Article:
Luke 22:63-23:17 Innocence and Injustice

Today’s sermon was a great reminder by Andrew Purchase on the extent of injustice Jesus suffered at the hands of the religious and political rulers of His day, for us.

This text’s observation is Luke’s succinct record of 4 groups of people expressing their hatred towards our Lord Jesus Christ.

  • Soldiers – mocked, beat, and blasphemed him (Luke 22:64-64)
  • Priests – concluded that he was a morally guilty heretical fundamentalist. (Luke 22:71)
  • Pilate concluded that Jesus is a harmless religious nut with illusions of grandeur – Jesus claimed to be the King of Jews when his friend Herod was the real, political King of the Jews of that time. (Luke 23:3)
  • Herod, the political “king of the Jews,” saw Jesus as entertainment but turned out to be a cheap disappointing throw – He did not perform any miracles he had heard about. (Luke 23:8)

They even came up with false evidence to accuse Jesus of something He did not do:

  • They accused Jesus of teaching them not to give tribute to Caesar (Luke 23:2) when He encouraged all to do so in Mark 12:17.
  • They accused Jesus of “stirring up the people” Luke 23:5 when he taught otherwise in Mat 5:35.

But ultimately Jesus was found to be innocent and not guilty by Pilate (Luke 23:4, Luke 23:15)

Purch addressed the question – Why did not Jesus defend himself?

The reason is that His innocence and their injustice were necessary to establish his glory on the cross. In short,

  • They abused their power; He used his power to submit to the cross
  • They acted in their interests, He acted in our interest.
  • They stopped at nothing to torture him; He became nothing for us.
  • They killed God; Jesus was God.
  • He suffered to bring us our salvation.
  • We know we are loved because Jesus did this for us

What can we draw from this text?

  • We all suffer at the hands of injustice one way or another. These experiences, which are universal to all humans, are a taste of what Jesus went through. A perfectly innocent and sinless man suffered at the hands of injustice.
  • Thus, He can empathize with us when we undergo the same. (Heb 4:15)
  • Because of what He has done on the cross
    • We can look towards the cross for the ultimate solution to our sufferings and the healing for these words of condemnation that we hear from others.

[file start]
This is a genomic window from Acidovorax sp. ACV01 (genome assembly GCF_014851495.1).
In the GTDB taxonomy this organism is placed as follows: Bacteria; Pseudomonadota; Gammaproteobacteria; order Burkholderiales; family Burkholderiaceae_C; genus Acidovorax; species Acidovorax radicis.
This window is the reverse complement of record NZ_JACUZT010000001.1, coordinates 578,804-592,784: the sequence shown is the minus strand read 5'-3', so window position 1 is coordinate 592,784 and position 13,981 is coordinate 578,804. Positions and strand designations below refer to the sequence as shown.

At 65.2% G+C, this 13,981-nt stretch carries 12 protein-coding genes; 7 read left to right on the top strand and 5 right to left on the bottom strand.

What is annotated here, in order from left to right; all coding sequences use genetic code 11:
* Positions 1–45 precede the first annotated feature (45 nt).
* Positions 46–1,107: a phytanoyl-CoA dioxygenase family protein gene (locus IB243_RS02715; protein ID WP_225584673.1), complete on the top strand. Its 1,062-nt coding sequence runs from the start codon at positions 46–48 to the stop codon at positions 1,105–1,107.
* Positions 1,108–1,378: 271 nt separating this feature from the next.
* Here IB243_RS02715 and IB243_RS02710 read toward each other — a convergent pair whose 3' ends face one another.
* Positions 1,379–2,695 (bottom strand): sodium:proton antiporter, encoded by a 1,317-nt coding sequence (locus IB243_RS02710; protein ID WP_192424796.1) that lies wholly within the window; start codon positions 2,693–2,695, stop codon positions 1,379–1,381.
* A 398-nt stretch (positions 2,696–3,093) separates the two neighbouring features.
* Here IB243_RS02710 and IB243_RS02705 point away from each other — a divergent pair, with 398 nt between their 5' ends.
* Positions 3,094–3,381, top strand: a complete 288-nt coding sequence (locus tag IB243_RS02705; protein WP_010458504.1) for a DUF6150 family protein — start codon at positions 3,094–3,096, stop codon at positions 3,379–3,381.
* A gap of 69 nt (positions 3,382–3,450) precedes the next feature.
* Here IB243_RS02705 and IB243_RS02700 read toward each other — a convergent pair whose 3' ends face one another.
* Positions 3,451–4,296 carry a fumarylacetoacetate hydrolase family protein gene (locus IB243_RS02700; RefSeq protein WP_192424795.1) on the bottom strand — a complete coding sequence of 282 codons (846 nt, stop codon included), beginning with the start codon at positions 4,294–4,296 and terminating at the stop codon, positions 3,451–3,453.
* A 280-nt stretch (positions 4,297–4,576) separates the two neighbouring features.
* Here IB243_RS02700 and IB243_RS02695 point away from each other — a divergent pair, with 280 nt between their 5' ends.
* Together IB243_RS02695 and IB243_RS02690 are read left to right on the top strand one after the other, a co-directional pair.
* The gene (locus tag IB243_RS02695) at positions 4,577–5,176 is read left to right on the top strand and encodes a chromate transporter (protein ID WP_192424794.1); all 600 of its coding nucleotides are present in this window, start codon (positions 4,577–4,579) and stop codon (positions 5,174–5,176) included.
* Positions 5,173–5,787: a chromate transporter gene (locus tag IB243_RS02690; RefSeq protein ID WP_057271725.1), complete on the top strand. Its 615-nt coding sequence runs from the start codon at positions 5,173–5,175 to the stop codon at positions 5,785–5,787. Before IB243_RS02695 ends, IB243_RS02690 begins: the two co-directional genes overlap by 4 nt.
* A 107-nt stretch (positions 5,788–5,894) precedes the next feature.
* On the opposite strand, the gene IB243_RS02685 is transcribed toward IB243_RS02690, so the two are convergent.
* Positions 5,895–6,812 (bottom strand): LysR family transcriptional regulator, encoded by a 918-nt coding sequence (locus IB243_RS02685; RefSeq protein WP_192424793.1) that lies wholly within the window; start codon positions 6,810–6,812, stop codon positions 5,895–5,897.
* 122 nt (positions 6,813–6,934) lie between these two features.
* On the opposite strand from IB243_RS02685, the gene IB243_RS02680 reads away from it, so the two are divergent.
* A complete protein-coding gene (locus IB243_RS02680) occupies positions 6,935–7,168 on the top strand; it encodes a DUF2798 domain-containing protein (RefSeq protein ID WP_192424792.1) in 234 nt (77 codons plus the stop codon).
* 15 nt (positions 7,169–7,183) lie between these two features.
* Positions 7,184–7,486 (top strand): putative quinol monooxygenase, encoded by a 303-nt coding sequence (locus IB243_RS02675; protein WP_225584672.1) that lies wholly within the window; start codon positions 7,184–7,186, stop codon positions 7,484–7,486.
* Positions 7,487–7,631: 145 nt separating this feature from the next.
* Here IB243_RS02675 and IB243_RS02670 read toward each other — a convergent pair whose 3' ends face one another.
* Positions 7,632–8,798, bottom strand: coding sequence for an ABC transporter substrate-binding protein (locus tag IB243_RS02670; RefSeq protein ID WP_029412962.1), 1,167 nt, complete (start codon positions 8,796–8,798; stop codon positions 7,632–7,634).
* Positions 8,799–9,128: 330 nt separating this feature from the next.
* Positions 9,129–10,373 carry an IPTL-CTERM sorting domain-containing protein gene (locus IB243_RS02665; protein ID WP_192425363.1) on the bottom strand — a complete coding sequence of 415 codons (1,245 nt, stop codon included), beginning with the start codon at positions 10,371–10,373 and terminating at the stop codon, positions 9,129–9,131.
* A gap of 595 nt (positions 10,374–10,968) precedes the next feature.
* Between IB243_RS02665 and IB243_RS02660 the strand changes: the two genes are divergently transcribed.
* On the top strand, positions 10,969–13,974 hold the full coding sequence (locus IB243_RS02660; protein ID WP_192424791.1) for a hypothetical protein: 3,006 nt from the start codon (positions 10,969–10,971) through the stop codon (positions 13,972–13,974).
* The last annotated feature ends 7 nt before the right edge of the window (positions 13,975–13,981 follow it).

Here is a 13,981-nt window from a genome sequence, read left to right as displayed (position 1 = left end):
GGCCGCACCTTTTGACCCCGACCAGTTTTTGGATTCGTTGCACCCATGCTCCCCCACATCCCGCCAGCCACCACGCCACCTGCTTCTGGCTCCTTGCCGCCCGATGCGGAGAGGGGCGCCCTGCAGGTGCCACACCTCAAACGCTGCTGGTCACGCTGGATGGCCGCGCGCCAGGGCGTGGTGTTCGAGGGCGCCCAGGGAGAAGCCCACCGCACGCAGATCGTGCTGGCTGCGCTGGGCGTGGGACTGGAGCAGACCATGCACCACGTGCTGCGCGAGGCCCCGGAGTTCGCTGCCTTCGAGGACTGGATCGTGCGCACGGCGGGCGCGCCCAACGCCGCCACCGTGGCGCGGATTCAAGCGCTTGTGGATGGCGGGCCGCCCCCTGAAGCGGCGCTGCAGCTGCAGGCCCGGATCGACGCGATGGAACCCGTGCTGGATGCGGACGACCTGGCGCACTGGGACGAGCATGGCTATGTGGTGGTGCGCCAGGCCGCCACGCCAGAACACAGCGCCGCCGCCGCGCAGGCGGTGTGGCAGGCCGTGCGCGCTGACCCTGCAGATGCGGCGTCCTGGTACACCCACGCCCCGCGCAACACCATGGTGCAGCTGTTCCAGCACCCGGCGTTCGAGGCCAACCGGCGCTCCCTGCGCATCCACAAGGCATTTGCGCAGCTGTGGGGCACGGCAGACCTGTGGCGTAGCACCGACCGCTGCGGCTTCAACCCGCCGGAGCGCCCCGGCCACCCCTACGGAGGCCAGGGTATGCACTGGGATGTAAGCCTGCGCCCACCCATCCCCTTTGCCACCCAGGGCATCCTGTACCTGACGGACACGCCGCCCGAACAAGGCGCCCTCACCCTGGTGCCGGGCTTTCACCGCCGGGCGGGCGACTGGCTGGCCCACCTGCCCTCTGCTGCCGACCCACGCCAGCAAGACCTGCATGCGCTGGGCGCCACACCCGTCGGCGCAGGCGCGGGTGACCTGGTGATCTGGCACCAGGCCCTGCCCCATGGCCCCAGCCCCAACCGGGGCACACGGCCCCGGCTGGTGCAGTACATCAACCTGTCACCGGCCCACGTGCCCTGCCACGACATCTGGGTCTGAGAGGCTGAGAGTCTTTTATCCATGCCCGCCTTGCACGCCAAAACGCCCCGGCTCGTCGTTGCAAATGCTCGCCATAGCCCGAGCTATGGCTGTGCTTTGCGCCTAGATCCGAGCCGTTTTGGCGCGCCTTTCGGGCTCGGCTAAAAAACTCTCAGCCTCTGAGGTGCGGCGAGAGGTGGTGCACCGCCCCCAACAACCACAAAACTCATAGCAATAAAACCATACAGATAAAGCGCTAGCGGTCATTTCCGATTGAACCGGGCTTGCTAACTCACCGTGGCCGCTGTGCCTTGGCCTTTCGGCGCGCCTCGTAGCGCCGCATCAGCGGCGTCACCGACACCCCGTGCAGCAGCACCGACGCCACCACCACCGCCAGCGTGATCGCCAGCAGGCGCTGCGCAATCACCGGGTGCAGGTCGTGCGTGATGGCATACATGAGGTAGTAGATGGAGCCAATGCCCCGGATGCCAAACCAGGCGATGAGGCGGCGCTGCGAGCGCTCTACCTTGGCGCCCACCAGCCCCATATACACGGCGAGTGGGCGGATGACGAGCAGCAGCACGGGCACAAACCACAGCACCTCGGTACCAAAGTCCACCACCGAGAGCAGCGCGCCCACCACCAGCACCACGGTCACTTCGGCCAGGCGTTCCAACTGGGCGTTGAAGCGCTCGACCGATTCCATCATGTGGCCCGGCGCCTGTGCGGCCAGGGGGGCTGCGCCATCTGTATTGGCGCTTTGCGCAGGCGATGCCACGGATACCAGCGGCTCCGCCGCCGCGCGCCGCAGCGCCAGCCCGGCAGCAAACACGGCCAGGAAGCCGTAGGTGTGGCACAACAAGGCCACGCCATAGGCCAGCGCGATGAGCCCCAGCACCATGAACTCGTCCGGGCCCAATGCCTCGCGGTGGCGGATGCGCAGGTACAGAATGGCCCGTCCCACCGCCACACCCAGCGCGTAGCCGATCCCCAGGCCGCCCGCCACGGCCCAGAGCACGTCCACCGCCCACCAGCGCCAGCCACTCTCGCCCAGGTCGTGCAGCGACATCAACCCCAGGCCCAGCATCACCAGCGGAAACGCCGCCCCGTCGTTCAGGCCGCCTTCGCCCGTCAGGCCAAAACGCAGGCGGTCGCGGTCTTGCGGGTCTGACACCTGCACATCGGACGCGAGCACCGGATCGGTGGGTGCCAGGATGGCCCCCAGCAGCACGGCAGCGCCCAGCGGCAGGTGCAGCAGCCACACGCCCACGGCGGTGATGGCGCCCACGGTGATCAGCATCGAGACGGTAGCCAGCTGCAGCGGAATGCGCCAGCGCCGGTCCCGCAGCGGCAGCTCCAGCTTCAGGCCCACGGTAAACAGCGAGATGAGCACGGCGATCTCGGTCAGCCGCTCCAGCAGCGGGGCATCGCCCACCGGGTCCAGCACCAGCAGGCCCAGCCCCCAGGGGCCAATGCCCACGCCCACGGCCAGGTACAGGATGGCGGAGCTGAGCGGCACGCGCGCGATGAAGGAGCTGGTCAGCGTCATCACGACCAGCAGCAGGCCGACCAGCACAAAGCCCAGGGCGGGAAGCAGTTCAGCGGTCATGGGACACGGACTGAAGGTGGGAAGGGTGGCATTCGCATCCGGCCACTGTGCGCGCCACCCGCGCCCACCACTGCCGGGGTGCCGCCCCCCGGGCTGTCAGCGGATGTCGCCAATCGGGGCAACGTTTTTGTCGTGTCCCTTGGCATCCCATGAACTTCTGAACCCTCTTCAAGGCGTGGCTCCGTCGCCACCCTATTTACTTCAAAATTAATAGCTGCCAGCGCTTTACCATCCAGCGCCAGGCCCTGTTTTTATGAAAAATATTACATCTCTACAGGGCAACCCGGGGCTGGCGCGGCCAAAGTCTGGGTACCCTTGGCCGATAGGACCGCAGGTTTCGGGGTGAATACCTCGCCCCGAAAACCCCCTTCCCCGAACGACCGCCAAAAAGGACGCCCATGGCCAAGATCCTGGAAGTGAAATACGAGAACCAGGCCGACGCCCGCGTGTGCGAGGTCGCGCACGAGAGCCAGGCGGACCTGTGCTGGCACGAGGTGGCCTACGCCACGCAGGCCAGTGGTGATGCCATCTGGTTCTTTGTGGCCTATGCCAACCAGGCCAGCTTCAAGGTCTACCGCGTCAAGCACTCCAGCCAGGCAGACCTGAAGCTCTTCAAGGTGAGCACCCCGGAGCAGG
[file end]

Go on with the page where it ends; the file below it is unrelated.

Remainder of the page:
• We need not stoop to do and use such words on others to “get what we want” because we have it all in Christ.
  • For those who do not believe in Jesus Christ, which 4 categories of people do we see ourselves thinking of Jesus? Such is the reflection that we ought to have because throughout the passage, Jesus made only one active comment in verse Luke 22:69 – that he will be seated at the right hand of the power of God. Jesus claims to be truly God and how we answer this question – “Who is Jesus?” Will ultimately determine our destiny.

My application

There is no doubt that I have been accused of things I have not done. Sometimes I feel the condemnation by others, and it affects the other spheres of my life. When such emotions overwhelm me, the simple reason is because I have forgotten what Christ has done for me on the cross. As such, texts like this bring this truth to remembrance and I am strengthened to forgive them and move on in victory, for Christ has won the ultimate battle for me.

On deeper reflection, this text brings to mind episodes in my life that I have done injustice to others. Such I feel a great sense of remorse and regret. It is an encouragement for me to bring these to Him, and knowing that He has reconciled me to Him, I can move on to reconcile these relationships which I am responsible for destroying.


Father, help me apply today’s text in my daily walk, and to comprehend what exactly you went through for us at the cross.


Church: Redemption Hill Church

These notes are a summation of truths taught by the Preacher and my reflections from the sermon. It does not reflect the full message and intention of the Peacher.

Published by mokyingren

Running to Truth.

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